Elga Bartsch: "Appreciation of the euro isn't an issue (yet)"
In my view, the recent appreciation of the euro is not yet an issue. First, it seems to me that the initial currency market reaction to the announcement of renewed quantitative easing in the US is already loosing momentum. In addition, the reaction has been largely limited to the EUR/USD exchange rate. As a result, the move in the trade weighted exchange rate is more muted. Second, even if the renewed monetary stimulus in the US would push the euro into the mid fourties this is unlikely to have a big impact on the growth outlook for next year. If you take into consideration that growth momentum is still holding up better than expected in 2H, the higher carried over growth offsets some of the currency-caused headwinds. Third, we need to look at the reasons for the strengthening of the euro. Renewed quantitative easing will likely support the US economy - another effect that we need to take into consideration. To sum up, for me to become concerned about the move in the euro it would need to go considerably beyond the current move. This is not to say that I am not worried about the rise in protectionist tendencies around the world - both in trade and in exchange rate policies.
Elga Bartsch is Chief European Economicst of Morgan Stanley
Marie Diron: "The stronger euro argues against rushing toward the exit"
There is very little that the ECB can do about the euro appreciation. Verbal intervention is probably its only resort and the impact is likely to be limited if significant at all. The stronger euro will probably shave a few decimal points off GDP growth and inflation over the next few quarters. But the latest levels are not yet hampering growth significantly. In effective terms, the euro has appreciated by about 6-7% from the September lows. However, the euro is likely to continue to appreciate given the very different monetary policy stances on the two sides of the Atlantic. An even stronger euro adds to the arguments against rushing towards the exit. Eurozone growth has surprised on the upside in the second quarter. It was probably still robust in Q3, albeit much lower than in Q2, given a remarkably robust German economy. But the raft of fiscal measures are only starting to hit the economy. Combined with a worsening outlook in external markets, this implies that now is not the time to start tightening monetary policy. Instead, the ECB should stand ready to provide support to the economy as it goes through fiscal retrenchment.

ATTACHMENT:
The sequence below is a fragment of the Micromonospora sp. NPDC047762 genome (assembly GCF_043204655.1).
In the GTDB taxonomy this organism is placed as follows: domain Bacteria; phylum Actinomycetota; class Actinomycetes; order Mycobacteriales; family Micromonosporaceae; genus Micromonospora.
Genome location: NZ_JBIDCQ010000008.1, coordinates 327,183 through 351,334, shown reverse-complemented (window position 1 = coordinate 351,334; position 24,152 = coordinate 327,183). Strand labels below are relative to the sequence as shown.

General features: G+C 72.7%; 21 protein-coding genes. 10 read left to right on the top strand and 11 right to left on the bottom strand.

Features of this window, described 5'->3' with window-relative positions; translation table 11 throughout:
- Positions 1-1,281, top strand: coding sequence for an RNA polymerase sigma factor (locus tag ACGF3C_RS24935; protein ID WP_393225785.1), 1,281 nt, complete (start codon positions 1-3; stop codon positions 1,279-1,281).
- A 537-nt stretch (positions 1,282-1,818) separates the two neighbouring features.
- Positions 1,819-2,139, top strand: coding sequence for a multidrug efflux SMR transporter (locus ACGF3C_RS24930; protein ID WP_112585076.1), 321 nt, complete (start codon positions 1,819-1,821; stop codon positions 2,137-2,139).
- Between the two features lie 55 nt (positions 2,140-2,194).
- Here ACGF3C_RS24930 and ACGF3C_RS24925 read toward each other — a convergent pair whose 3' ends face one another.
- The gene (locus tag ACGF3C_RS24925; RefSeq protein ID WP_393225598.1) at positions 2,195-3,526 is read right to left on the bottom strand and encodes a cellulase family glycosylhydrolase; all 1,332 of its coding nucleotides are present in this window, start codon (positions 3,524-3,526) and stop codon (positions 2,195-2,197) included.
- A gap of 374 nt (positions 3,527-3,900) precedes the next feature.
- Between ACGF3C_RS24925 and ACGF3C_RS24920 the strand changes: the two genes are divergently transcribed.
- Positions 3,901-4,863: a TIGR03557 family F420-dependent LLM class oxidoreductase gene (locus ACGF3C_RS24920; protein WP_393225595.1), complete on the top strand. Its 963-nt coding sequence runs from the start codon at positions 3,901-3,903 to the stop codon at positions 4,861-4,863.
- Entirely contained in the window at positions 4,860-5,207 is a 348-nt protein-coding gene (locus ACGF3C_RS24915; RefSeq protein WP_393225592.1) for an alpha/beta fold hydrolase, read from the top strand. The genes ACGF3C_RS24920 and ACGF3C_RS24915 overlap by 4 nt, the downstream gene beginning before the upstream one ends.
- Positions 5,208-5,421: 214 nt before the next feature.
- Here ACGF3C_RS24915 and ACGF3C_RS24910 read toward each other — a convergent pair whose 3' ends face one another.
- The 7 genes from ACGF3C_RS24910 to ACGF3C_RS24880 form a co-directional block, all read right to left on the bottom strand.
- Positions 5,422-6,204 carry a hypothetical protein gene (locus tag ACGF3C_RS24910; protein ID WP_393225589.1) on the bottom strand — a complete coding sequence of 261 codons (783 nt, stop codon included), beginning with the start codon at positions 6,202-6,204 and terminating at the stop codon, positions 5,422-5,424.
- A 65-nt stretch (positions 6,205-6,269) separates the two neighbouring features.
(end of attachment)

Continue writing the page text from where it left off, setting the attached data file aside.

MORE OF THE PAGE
Marie Diron is Senior Economist at Oxford Economics
Gustav Horn: "The economy is far away from a self-sustaining upturn"
An exit from quantitative easing and low interest rates would still be premature. The Euro area economy is stuck on a path of cautious recovery far away from a self-sustaining upturn with higher than pre-crisis capacities and employment. Consequently there are no inflationary dangers. The inflation rate is still below the target and expectations are well in line with price stability. Given the fact that most European governments will enter a restrictive fiscal course no change of economic dynamics for the better should be expected for next year. Therefore, if anything, policy should be loosened.
Gustav Horn is Scientific Director of IMK institute
Erik Nielsen: "Fixed rate full allotment is an uncomfortable set-up"
There is no particular rush for the exit, given the forecasts. That said, fixed rate full allotment is an uncomfortable set-up, so i would recommend a phasing out over the next 3-6 months of the full allotment of everything apart from 7-day money - with a view of then starting to end the 7-day full allotment as well. I do not believe that the ECB should start to target the euro explicitly, but if we were to see further sizable appreciation (in trade-weighted terms) then that would justify a delay in the phasing out of the full allotment procedure with a view to try and nudge eonia lower again.
Erik Nielsen is Chief European Economist of Goldman Sachs
José Alzola: "The ECB should be open to consider further rate cuts"
The Euro area’s economic recovery remains fragile and is not yet self-sustaining. If anything, fiscal retrenchment and some moderation in emerging markets create downside risks around the current sub-par recovery path. In these circumstances, the appreciation of the euro adds to those downside risks. The ECB should not encourage further appreciation by taking a policy direction opposite to that of the other major central banks, especially at a time when there are no inflation risks in sight over the medium term. Specifically, the ECB should try to avoid additional increases in term Euribor rates (up by about 30 bps over the past six months) by maintaining generous liquidity conditions in interbank markets, including full allotment indefinitely for, at least, weekly and monthly repos. In forex markets, verbal intervention is unlikely to work for long, implying that the ECB should be open to consider further policy rate cuts (there is still about 75 bps left) if the euro rises significantly further in coming months.
is Senior Economist at The Obesrvatory Group
Marco Annunziata: "Benign neglect is the right attitude"